Image: Rosie Lee Tompkins, Untitled, 1970s, with embroidered scripture added mid-1980s; quilted by Irene Bankhead, 1997. Photography by Ben Blackwell
Until December (and virtually) the Berkeley Art Museum and Pacific Film Archive (BAMPFA) is showing a massive retrospective of nearly seventy works by Rosie Lee Tompkins, drawing on a historic bequest of African American quilts that the museum announced in 2019. An internationally renowned artist based in Richmond, CA, Tompkins (1936-2006) contributed more than five hundred quilts to the collection of Eli Leon, a scholar and advocate for African American quiltmaking traditions who donated his entire collection of nearly three thousand works to BAMPFA. Rosie Lee Tompkins: A Retrospective marks the first exhibition at BAMPFA of Tompkins’s work since this transformative bequest, and it includes dozens of quilts that have never been exhibited previously.
Image: Rosie Lee Tompkins, Untitled, c. 2002; cotton, printed cotton, polyester, canvas, knit velour, polyester fleece, wool, polyester knit, polyester double knit, cotton embroidery, and buttons; 104 × 145 in. Photography by Ben Blackwell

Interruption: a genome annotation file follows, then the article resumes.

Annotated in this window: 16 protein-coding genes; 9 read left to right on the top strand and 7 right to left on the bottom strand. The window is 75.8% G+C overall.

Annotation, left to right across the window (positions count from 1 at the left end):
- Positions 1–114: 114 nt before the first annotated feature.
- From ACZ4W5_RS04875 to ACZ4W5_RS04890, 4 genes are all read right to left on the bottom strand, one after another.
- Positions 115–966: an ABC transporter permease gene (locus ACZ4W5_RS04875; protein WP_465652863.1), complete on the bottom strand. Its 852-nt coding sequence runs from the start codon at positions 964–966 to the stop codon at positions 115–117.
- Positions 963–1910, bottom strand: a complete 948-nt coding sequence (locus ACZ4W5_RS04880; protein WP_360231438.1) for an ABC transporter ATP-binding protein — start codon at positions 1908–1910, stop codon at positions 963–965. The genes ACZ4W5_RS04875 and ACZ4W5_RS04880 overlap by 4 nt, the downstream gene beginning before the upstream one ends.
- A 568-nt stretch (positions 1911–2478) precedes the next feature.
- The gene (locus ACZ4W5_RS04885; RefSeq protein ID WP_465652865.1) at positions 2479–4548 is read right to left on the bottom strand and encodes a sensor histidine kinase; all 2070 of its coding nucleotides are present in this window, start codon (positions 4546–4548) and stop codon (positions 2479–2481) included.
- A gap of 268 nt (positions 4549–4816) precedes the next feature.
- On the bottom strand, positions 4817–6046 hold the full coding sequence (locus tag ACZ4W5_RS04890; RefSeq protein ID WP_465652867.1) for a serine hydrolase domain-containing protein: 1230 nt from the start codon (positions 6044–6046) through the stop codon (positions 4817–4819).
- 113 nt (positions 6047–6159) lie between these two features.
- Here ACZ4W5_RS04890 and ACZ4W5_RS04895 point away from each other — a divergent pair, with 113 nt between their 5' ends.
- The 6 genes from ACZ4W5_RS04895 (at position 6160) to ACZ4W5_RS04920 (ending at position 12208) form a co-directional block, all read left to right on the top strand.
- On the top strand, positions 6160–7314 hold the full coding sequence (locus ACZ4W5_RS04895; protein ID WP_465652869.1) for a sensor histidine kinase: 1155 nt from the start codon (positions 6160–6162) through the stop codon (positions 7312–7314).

Born Effie Mae Howard in 1936 in Arkansas, the artist later adopted the pseudonym Rosie Lee Tompkins. She learned quilting from her mother as a child but did not begin to practice the craft seriously until the 1980s, when she relocated to the Bay Area. Often inspired by her belief in God, Tompkins made quilts directed toward her own healing and spirituality and to honour family members. She employed a wide variety of traditional patterns, including half-squares, medallions, and yo-yos, exploring and adapting these approaches through her individual sensibility and integrating such favourite fabrics as velvet, artificial fur, and various types of glittery material. She also frequently incorporated embroidery—stitching words and citations of Christian scripture—as well as printed images on recycled clothes, which suggest the artist’s commentary on contemporary social, political, and cultural events.
Image: Rosie Lee Tompkins, Untitled, 1986; quilted by Irene Bankhead, 1990; velvet and velveteen; 75 × 49 in. Photography by Sharon Risedorph
An Oakland-based psychologist, collector, and art scholar, Eli Leon (1935-2018) spent more than thirty years assembling his collection of African American quilts, which encompasses the large majority of Rosie Lee Tompkins’s total body of work. Leon was a close friend and early champion of Tompkins, organising at the Richmond Art Centre one of the first exhibitions to feature her quilts.
Enjoy the exhibition through online resources at bampfa.org
On 22 October join the LIVESTREAM: Roberta Smith and Lawrence Rinder on Rosie Lee Tompkins